Later, when King Henry the II of France married Catherine de’ Medici of Florence in the 1500’s, she brought a wonderful innovation with her – the fork. If you think about it, the fork is a tool that slows down the process of eating as it allows you to cut your food into smaller pieces. Fork use replaced the practice of quickly ripping your dinner apart only to gobble it all down. Queen Catherine is credited with the fork use successfully spreading throughout Europe. Although the sophistication and fun of being a girl runs far deeper than the mere use of a fork, history certainly exemplifies the positive influence of feminine manners.

The innate wonderful advantages to being a woman are well documented. But the civilized feminine influence on the way we drink and eat aside, flowers continued to carry significance in their social meaning as time progressed.

Queen Victoria in a black and white photo

Back in Victorian England, upper lips weren’t just stiff, they were completely closed. During these rigid times, flowers were sometimes used instead of words. In fact, flowers began to symbolize not only women but specific messages. Floriography, also referred to as the language of flowers, is a symbolic communication system where different flowers and floral arrangements are used to convey meaning or sentiments, just like sending a personal note to someone.

During this era, flower species were assigned various meanings and used to express emotions discreetly, especially in situations where verbal communication was restricted or frowned upon. Nuanced messages were conveyed through the deliberate selection and arrangement of blooms. Floriography enabled people to communicate sentiments such as love, friendship, gratitude, or even secret messages in a subtle, aesthetically pleasing way.  

A Special Gold Flower Ring Design 

Brooke's gold flower ring
Brooke’s Gold Flower Ring

 Brooke’s Gold Flower Ring

The evolution of how we use flowers in society has certainly come a long way. And while the historical connection with women is clear, flowers continue to symbolize women and their beauty into modern times.

However, at Zeira, we have created gold flower jewelry not only because flowers are feminine and beautiful, but because we have a special mission. One that we wish to share with everyone, regardless of gender.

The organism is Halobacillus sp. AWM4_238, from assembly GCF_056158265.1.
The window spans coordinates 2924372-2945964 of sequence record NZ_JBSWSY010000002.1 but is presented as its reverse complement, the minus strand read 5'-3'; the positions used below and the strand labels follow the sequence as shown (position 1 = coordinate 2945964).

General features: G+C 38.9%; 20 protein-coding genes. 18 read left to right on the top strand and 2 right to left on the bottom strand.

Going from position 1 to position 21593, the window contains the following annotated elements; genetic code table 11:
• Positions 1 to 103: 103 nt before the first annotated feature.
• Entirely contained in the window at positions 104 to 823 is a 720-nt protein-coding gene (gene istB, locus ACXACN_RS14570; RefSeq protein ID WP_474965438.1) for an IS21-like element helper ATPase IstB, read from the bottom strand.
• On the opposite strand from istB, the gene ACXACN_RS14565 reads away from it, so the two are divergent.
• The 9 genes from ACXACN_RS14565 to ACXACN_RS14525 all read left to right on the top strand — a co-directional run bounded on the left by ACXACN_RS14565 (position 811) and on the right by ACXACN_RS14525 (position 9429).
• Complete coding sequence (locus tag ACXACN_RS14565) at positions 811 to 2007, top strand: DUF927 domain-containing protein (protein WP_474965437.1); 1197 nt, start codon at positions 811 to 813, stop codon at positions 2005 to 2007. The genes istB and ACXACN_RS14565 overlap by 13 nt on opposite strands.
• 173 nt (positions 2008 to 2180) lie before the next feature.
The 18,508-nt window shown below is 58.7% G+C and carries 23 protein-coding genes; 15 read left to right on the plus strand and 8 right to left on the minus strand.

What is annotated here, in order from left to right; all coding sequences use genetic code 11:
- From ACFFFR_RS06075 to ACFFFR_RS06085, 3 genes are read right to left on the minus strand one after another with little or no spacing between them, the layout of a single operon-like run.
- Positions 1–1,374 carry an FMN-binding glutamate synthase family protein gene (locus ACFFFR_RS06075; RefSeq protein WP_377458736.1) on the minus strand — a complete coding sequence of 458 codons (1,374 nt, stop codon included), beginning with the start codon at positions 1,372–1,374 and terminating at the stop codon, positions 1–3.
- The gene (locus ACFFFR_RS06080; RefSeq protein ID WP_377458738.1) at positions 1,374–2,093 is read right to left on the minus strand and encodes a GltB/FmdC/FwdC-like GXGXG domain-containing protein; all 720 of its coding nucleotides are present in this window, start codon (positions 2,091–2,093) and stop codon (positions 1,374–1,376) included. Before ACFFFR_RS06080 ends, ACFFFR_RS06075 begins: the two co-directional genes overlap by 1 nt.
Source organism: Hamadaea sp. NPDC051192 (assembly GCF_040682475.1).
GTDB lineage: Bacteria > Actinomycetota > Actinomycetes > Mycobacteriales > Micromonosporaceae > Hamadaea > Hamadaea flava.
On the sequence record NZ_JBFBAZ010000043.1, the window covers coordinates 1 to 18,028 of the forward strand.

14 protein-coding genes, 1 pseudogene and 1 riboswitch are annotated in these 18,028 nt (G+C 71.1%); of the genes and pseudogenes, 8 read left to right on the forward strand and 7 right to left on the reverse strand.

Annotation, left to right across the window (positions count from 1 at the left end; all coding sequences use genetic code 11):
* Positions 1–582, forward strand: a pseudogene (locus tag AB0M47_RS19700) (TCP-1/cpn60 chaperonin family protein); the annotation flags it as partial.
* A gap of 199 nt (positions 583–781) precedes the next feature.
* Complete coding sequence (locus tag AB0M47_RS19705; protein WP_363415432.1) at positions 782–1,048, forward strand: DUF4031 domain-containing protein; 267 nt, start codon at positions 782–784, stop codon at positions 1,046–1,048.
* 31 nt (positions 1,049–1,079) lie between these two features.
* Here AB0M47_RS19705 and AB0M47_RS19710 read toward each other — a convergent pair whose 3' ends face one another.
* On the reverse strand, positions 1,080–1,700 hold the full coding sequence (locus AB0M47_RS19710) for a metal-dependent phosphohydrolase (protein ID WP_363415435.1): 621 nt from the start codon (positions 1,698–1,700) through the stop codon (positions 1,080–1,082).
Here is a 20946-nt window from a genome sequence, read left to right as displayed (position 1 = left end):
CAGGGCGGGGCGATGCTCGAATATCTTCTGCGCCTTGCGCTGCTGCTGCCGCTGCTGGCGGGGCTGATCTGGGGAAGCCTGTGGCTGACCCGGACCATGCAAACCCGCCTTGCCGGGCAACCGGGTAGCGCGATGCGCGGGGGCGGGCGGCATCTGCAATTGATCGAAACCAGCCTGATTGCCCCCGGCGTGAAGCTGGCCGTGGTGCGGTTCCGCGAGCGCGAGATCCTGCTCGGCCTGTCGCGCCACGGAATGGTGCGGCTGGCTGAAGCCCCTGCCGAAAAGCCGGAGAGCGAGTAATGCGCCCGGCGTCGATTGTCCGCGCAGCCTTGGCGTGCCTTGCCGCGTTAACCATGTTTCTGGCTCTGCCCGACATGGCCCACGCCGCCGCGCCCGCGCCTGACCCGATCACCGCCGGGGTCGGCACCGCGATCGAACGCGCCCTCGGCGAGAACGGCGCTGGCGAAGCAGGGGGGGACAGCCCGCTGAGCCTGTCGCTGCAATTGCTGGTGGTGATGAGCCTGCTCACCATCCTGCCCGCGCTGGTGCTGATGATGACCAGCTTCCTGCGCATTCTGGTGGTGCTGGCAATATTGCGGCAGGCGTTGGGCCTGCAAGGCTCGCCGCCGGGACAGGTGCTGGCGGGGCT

A beautiful young girl, Brooke Hester, shined her light for only eight years because she lost her life to neuroblastoma. She had always loved flowers and when she got sick and lost her hair she was comforted by her flowered hair band. She took great pleasure in making more flowered headbands and giving them to other little girls who also lost their hair due to treatment. She made bandanas for boys going through cancer treatment, too. We are partnering with the Brooke’s Blossoms Foundation, founded by her mother, Jessica Hester, who is still sending flowered hair bands to children around the world who are battling cancer.

Brooke Hester, may her memory be blessed

Sending hair bands and bandanas to children fighting cancer is only part of the foundation’s mission. The Brooke’s Blossoms foundation also raises money for research into earlier detection and cutting edge, targeted therapies for pediatric cancer.  Therapies should be gentler and more tolerable throughout all stages of the disease – discovery, diagnosis, treatment, and remission. Cancer patients shouldn’t have to suffer so much, especially children. 

Brooke's Gold Flower Earrings - gold drop earrings
               Brooke’s Gold Flower Earrings

We modeled our gold flower rings, earrings, and bracelet after what Brooke loved – flowers, pink, the number 6, and making people smile. It was part of her feminine charm.